Tag Archives: Eucharist

Welcome Home

My parents and I have been arguing about where to buy our second home (their retirement home–I can work from wherever I want). We know we want to live in Maine where most of our extended family lives. My mom has fallen in love with a falling-down farm house in Naples, and though Naples is quite close to my godparents and Mom’s cousins, I think Portland would be better in terms of accessibility. My dad seems to like Portland better, but we’re all just going back and forth really.

A lot of people my parents age seem to be talking about buying a second home–another place to hang out and live. However, for years now I’ve felt like I have three homes. The first is obviously the house I live in and, by extension, my little neighborhood that goes around a loop, so there’s barely any traffic. The second is the music studio where I learned to play guitar and recorded eleven songs. In a way, I also learned to pray there because my teacher and later, producer happened to be Christian. The third is the church that I couldn’t stand as a kid, but am now seemingly magnetically drawn to. To be fair, I still think it’s the ugliest church in America, but the priests are awesome, the other volunteers and parishioners are really nice, and it’s just about a mile from my house so it’s easy to get to.

About two years ago another one of the teachers mentioned Eucharistic Adoration to some of the older kids around Lent. He didn’t elaborate much about what it was, but for some reason I thought it sounded interesting, so after a little while, I decided to go. The truth was I had never heard of it before. I went that week, and I honestly don’t remember what happened in particular, but I decided to make it a habit to keep going. I’ve been going almost every week now for the past two years.

Our parish also offers confession during that time, and at some point, for an inexplicable reason, I felt I should go. It was the first time I’d been since I made my confirmation, which meant it was the first time I’d gone in several years. I don’t remember what I confessed that night, but I do remember it felt like a humongous weight had been lifted off my shoulders. After that I got a little crazy and probably a little paranoid and started going about every two weeks, and sometimes more than that. Now I go about once a month, sort of like a check-up.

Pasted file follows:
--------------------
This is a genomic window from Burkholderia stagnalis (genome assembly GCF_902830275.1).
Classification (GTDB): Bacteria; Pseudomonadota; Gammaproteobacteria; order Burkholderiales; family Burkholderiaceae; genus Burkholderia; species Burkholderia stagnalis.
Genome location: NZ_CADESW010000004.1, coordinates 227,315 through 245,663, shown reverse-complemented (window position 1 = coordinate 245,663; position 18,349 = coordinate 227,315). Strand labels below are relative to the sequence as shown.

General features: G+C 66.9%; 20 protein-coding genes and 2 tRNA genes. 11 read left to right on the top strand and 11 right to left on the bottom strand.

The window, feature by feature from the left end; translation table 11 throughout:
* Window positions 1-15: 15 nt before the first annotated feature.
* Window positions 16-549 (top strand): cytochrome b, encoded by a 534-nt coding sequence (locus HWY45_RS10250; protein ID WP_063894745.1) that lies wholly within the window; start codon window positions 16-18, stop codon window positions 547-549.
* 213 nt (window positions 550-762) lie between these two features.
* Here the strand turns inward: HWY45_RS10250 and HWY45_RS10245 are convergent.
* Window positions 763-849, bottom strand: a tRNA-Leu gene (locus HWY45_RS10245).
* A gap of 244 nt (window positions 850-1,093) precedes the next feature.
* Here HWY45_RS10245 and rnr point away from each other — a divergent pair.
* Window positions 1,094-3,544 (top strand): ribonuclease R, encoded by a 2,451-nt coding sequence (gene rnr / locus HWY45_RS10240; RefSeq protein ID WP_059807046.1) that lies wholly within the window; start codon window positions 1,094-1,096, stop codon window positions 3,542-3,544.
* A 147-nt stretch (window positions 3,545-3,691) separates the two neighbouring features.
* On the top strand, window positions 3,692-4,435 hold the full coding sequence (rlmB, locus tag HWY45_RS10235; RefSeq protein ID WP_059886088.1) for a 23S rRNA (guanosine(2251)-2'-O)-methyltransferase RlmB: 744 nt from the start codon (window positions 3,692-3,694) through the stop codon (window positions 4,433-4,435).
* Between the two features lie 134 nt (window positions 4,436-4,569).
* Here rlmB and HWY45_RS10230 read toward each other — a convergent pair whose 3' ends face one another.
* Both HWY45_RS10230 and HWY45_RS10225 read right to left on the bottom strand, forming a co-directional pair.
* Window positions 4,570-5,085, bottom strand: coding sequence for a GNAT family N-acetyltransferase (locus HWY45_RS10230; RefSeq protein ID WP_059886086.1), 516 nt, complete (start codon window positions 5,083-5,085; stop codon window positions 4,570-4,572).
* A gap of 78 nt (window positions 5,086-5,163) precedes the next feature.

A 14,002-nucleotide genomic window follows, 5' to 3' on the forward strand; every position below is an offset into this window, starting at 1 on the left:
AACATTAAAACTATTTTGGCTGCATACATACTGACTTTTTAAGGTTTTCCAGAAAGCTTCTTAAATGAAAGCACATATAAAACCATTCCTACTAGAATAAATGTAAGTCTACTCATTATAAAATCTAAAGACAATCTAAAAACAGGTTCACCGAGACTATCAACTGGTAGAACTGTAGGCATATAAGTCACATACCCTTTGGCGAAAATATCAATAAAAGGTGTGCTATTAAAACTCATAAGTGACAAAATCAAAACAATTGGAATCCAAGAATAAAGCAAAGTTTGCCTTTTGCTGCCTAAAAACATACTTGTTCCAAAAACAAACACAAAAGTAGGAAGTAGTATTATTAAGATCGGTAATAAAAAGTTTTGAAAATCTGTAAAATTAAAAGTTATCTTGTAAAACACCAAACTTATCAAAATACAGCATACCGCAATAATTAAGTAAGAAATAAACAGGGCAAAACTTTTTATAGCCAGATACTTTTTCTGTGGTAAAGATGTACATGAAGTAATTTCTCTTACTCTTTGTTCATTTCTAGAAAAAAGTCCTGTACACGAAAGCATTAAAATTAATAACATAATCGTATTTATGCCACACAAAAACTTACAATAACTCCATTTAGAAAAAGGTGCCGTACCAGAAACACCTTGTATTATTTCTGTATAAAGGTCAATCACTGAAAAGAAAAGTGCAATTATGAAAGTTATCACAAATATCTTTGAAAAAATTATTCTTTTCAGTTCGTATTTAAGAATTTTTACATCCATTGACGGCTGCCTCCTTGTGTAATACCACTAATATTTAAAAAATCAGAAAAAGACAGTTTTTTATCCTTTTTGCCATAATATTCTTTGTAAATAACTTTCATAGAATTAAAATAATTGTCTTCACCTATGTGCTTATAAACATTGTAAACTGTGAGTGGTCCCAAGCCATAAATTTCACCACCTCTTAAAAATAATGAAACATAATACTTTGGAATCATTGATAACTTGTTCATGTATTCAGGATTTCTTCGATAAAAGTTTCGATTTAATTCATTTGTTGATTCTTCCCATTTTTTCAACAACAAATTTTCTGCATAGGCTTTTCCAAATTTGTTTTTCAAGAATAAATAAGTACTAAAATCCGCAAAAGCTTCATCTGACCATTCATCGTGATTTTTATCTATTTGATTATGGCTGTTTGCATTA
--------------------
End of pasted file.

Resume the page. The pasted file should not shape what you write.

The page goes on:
Going to Adoration is never quite the same from week to week. Sometimes it feels a bit futile, like there’s a tiny voice in the very back of my mind wondering why I’m there. During those times I pray anyway, but it kind of feels like I’m talking to myself. Other weeks, amazing things that I can’t explain happen. Last night I went as usual, not really knowing what to expect. I almost didn’t go because I was in the middle of working on one of the stories for my mythology, but I got a little distracted, and somehow came across the bit of Scripture where Jesus says, “Can’t you wait with me an hour?” So I decided, yeah, I’ll do that.

When I got there, I grabbed the little pamphlet with the prayers on it for the end, found my spot, put my phone away and waited. I’ll try and explain exactly what happens at Adoration the best I can since I know many of my readers are not Catholic. Catholics believe that the Eucharist (consecrated bread and wine) are literally transformed into the body and blood of Christ. Some people take issue with this because it sounds like Christ is being sacrificed again. However, what it does, is it allows people to be present in his once-and-for-all sacrifice. That’s what happens at communion. Adoration outside of Mass is when the consecrated hosts are exposed so that people can look and sit and be in his presence.

I was a few minutes early last night, so I was totally ready to go by the time our priest came out and set everything up. For some reason I felt slightly awkward at first and I wasn’t sure why. It was like both of us (me and the Lord) were waiting. The thing is, when I’m nervous or scared, I ask Jesus to stay with me; just to be with me. Unfortunately, I forget to promise to do the same for him. There was nothing on my mind at all really for the first thirty seconds to a minute while I was there, and then I remembered why I had come in the first place, so I said, “Well, I’m here. I’m with you, Jesus,” and then one of those amazing things that I can’t explain happened. I couldn’t really think for several minutes after that. It was kind of like really seeing someone you love for the first time and fully understanding how much you love them and how much they love you and how awesome they are. Then of course I couldn’t shut up.